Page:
Dynamically require and include code in application

I was hoping to dynamically load and include code in my application.
After some struggle, i’ve got this working. Wish to know if this is the
cleanest way to do so:

Since include has a problem (NoMethod) i tried making the method Class
level,
it works but include does not take a String, so eval it
Can this not be at instance level ??

def self.load_module requirename, includename
  require "xxx/#{requirename}"
  eval ( "include #{includename}")
end

I wish to call an initializer method in such a module which
will bind keys (for example)
needs to be done at object level

def init_module requirename, includename
  send("#{requirename}_init") #if respond_to? "#{includename}_init"
end

I was hoping that the require and include could be at the instance
level, so other objects are not affected. Different objects (instances)
may include different modules.

I tried by NOT putting an include, just trying to call the methods using
send. I also appended the module name in the send, but got a no method
error.

The only other option i thought of was to extend my class and add this
functionlity but that obviously means too many extensions, I’d like
multiple modules to be loadable this way.
Thanks.

R. Kumar wrote:

Since include has a problem (NoMethod)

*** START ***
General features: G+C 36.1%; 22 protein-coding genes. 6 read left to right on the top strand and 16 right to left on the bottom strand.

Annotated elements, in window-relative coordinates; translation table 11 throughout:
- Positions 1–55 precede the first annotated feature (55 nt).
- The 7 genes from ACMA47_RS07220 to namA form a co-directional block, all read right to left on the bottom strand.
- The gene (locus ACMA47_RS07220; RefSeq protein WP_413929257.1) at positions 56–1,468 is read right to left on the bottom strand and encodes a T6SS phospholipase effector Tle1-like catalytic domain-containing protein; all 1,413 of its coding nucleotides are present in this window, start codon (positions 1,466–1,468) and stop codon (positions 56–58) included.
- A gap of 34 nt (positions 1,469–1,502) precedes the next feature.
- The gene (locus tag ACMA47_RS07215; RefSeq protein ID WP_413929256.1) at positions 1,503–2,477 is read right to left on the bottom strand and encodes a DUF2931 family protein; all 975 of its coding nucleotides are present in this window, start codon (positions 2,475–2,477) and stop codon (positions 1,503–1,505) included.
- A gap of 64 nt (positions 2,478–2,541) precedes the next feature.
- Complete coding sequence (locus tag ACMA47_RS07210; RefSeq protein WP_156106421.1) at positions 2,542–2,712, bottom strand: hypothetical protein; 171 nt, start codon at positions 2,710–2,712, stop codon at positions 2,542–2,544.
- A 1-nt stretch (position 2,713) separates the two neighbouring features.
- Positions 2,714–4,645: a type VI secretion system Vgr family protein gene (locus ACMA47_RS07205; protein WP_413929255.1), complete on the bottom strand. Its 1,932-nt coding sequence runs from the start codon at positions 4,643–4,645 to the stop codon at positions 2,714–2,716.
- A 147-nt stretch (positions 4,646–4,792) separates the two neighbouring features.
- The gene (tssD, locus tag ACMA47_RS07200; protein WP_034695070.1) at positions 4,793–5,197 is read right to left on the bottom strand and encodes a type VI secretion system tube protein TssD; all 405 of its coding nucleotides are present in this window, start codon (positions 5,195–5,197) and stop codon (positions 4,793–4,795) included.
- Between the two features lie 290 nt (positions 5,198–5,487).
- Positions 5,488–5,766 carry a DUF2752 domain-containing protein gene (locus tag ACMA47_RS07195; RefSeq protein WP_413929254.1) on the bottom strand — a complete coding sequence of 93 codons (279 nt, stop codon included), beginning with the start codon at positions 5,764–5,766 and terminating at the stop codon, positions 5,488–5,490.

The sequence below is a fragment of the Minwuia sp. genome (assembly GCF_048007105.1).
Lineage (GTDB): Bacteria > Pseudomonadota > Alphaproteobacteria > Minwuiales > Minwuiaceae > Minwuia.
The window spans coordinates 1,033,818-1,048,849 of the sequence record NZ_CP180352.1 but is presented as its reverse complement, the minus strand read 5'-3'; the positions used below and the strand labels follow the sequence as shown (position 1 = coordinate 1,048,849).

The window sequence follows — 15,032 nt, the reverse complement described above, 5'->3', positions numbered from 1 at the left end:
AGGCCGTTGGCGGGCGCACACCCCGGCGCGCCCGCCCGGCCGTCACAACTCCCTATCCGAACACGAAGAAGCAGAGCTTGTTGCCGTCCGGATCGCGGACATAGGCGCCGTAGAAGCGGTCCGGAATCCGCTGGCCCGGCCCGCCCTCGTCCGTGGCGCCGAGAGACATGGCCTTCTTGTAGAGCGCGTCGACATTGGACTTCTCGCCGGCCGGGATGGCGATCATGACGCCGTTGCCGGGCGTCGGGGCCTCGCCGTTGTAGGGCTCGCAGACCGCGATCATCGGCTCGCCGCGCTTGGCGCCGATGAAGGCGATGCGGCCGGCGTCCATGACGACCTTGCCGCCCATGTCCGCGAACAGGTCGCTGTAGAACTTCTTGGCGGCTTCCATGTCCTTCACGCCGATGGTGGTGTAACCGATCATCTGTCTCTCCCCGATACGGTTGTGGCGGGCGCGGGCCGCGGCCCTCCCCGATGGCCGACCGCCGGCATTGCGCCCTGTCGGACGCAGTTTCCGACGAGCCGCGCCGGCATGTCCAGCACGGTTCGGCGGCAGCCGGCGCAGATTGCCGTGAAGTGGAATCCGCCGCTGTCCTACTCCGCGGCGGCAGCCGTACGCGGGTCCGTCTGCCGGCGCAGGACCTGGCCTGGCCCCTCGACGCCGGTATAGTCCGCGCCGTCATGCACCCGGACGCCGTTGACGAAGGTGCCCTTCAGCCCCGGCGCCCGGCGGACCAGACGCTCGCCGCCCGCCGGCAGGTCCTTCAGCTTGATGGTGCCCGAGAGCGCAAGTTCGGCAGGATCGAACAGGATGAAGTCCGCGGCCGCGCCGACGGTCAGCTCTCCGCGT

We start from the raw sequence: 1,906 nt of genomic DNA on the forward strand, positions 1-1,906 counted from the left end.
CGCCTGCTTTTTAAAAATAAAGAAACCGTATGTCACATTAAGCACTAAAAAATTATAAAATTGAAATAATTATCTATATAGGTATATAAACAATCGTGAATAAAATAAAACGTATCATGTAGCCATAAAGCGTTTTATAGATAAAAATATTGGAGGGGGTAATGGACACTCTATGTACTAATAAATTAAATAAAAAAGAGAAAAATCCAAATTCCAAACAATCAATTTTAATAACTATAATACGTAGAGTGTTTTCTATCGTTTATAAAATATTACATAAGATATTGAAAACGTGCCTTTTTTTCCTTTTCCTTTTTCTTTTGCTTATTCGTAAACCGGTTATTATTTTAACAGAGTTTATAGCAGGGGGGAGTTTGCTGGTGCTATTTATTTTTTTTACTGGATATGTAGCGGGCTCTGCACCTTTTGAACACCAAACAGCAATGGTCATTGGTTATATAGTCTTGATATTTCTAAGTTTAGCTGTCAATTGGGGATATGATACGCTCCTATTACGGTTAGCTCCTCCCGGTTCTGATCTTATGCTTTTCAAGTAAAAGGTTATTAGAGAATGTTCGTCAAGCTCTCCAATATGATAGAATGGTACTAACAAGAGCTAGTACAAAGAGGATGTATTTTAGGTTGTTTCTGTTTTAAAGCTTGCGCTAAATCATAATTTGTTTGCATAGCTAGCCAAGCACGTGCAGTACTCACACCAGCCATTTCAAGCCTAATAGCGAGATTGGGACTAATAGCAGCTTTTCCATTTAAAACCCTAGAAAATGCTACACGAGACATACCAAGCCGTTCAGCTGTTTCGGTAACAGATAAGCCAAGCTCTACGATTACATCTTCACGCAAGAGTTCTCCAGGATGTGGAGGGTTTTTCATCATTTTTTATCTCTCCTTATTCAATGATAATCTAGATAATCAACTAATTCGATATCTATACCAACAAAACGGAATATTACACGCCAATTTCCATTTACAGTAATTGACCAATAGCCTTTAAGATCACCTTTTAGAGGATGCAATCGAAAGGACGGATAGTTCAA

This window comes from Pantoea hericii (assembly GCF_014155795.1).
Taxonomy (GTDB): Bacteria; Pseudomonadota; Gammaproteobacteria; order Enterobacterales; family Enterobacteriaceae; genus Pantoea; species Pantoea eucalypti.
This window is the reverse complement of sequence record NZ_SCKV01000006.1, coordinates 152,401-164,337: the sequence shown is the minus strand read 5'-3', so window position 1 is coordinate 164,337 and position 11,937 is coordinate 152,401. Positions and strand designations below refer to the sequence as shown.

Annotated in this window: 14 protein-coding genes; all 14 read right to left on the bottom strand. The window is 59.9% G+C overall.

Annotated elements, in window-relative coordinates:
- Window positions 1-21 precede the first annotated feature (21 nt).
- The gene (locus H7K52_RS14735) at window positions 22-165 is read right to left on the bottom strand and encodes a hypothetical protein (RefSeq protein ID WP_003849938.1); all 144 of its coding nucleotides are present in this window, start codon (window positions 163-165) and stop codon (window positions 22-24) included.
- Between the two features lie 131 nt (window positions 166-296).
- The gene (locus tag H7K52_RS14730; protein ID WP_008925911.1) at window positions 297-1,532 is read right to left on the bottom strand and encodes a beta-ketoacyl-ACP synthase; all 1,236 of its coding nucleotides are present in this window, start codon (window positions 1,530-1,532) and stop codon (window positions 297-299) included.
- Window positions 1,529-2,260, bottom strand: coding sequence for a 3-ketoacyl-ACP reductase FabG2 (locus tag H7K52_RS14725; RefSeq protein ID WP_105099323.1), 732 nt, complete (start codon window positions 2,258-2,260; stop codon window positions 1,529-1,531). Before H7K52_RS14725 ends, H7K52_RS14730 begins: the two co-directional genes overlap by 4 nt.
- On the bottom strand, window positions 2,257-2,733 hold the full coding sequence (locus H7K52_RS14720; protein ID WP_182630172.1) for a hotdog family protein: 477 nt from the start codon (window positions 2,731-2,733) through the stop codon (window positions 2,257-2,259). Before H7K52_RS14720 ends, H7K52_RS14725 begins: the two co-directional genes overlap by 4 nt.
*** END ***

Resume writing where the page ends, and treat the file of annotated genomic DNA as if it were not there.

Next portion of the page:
What do you mean by this? Show your code.

Remember that ‘include’ has nothing to do with loading code. All it does
is make the methods of one module available in another class. Use
‘require’ to load code.

module Foo
def say_hello
puts “hello”
end
end

class Bar
include Foo
end

Bar.new.say_hello

i tried making the method Class
level,
it works but include does not take a String

include takes a Module. If you want to do it dynamically, use const_get.

include Object.const_get(“Foo”) # include ::Foo

include Wibble.const_get(“Bar”) # include Wibble::Bar

I was hoping that the require and include could be at the instance
level, so other objects are not affected.

Then maybe you want ‘extend’ rather than ‘include’. ‘extend’ adds
instance methods from a module to a single object.

with module Foo defined as above

a = “hello”
a.extend Foo
a.say_hello # says hello

b = “hello”
b.say_hello # NoMethodError

HTH,

Brian.

Brian C. wrote:

include Object.const_get(“Foo”) # include ::Foo

Then maybe you want ‘extend’ rather than ‘include’. ‘extend’ adds
instance methods from a module to a single object.

with module Foo defined as above

a = “hello”
a.extend Foo
a.say_hello # says hello

HTH,

Brian.

Just what i wanted, Brian. Now its just an instance method:

def load_module requirename, includename
  require "mylib/#{requirename}"

  extend Object.const_get("#{includename}")
  send("#{requirename}_init")
end

I guess i could just lowercase the includename and have param. Thanks a
million.

R. Kumar wrote:

Just what i wanted, Brian. Now its just an instance method:

def load_module requirename, includename
  require "mylib/#{requirename}"

  extend Object.const_get("#{includename}")
  send("#{requirename}_init")
end

Slight simplification: extend Object.const_get(includename)

(There’s no need for string interpolation on that line; const_get will
take either a symbol or a string)

I guess i could just lowercase the includename and have param.

That’s how Rails handles it: use conventions to convert filenames to
module/class names and vice versa.

require ‘rubygems’
=> true

require ‘activesupport’
=> true

“FooBar”.underscore
=> “foo_bar”

“foo_bar”.camelize
=> “FooBar”

“Foo::Bar”.underscore
=> “foo/bar”

“foo/bar”.camelize
=> “Foo::Bar”

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